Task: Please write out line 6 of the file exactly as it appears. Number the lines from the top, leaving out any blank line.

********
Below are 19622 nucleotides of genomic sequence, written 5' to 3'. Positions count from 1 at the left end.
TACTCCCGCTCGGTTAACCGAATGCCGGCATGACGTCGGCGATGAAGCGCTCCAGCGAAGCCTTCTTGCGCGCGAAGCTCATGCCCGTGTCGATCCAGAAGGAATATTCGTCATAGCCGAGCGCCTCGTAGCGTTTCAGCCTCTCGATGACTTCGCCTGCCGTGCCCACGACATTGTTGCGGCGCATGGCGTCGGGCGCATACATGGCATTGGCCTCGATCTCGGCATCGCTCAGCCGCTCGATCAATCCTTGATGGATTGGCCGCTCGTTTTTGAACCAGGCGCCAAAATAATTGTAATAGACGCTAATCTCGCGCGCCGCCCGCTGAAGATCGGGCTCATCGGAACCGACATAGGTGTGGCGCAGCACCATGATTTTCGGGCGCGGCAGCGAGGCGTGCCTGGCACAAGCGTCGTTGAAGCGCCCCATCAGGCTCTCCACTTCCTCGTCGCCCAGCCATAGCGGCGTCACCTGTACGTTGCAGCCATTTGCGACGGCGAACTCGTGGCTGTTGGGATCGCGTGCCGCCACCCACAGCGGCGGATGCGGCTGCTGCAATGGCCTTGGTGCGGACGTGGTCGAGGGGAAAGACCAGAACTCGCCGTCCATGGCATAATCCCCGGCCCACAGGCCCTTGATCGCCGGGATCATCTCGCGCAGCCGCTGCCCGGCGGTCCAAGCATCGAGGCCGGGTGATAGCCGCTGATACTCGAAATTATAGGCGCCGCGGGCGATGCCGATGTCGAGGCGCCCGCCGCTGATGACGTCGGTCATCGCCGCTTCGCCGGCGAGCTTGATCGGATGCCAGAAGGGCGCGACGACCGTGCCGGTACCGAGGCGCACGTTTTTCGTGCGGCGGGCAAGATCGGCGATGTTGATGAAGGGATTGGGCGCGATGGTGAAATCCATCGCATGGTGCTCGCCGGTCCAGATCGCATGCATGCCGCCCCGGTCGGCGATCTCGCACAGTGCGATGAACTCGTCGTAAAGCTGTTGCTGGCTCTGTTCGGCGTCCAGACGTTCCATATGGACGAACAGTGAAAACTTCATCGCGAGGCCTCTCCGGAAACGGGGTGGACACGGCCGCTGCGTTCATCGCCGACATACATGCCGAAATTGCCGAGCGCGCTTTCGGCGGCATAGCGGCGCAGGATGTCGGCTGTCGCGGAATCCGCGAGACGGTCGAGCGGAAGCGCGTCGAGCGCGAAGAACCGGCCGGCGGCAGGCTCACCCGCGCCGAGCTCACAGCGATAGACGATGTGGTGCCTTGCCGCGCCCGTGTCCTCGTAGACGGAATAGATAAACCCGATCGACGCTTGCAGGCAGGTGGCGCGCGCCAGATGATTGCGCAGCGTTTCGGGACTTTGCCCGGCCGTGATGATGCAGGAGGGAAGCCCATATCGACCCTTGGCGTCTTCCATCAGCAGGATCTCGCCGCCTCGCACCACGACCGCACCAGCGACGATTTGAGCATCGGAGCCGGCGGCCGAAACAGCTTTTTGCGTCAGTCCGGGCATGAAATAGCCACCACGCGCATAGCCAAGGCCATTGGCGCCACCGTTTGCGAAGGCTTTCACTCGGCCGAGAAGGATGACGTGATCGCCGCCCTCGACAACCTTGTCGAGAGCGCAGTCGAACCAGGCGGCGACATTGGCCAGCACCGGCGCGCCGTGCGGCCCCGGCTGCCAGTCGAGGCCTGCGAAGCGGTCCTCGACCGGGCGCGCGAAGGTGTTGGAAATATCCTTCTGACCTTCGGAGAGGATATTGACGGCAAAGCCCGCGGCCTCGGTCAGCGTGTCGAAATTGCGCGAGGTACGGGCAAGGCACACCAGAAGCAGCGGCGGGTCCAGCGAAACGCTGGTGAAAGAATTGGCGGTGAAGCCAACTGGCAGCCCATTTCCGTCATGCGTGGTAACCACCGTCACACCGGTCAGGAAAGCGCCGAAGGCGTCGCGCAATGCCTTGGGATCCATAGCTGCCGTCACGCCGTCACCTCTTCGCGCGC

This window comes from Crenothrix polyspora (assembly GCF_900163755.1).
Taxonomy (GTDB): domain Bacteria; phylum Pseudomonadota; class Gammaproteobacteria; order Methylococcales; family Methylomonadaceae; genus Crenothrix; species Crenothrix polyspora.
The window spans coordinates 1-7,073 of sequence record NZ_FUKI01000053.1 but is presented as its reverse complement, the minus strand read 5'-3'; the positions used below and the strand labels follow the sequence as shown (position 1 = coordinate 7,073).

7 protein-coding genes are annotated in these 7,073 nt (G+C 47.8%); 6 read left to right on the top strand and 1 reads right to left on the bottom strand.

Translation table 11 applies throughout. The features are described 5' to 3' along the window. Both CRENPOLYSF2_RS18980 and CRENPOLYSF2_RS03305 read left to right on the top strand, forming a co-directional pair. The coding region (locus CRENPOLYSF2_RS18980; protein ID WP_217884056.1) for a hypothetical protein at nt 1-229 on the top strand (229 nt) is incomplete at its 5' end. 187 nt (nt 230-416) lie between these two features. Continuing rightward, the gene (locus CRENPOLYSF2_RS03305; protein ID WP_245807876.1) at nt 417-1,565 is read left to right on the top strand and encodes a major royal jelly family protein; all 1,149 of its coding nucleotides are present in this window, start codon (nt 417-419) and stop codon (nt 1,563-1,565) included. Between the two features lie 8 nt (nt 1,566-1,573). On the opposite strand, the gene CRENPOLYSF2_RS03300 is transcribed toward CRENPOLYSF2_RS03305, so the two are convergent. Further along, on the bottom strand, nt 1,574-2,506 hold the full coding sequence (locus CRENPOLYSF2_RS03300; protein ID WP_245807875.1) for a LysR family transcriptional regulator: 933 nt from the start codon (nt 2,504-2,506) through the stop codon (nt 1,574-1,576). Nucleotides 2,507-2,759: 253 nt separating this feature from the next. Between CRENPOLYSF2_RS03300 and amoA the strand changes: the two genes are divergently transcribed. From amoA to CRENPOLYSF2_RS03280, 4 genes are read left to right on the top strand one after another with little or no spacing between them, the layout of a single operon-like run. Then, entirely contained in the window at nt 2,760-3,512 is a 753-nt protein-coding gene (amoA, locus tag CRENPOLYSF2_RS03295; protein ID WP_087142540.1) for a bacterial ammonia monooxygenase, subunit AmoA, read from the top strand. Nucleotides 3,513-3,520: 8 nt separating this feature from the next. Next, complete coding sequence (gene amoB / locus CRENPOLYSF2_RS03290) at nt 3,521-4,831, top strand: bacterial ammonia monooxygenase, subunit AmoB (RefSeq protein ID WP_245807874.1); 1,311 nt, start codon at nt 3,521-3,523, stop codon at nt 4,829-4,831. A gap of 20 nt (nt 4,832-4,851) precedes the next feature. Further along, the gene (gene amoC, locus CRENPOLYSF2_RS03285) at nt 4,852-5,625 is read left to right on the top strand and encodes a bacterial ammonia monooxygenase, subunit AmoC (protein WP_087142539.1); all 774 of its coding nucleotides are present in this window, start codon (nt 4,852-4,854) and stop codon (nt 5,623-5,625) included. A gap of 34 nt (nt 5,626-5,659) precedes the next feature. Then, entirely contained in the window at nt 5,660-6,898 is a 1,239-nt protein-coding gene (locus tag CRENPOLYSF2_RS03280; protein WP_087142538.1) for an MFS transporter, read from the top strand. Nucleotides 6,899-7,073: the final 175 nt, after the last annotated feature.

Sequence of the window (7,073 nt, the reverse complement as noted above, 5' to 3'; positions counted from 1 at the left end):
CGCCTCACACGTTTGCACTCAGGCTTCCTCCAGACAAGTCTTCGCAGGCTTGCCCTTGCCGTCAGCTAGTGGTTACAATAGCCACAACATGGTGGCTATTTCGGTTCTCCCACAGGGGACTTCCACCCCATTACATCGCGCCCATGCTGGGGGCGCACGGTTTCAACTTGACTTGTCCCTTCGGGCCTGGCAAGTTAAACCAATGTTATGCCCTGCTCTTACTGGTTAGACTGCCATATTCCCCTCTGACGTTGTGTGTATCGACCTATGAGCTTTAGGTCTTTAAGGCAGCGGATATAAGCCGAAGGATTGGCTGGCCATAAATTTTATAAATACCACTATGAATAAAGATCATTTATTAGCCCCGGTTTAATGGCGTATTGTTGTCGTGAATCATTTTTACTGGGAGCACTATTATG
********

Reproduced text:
7 protein-coding genes are annotated in these 7,073 nt (G+C 47.8%); 6 read left to right on the top strand and 1 reads right to left on the bottom strand.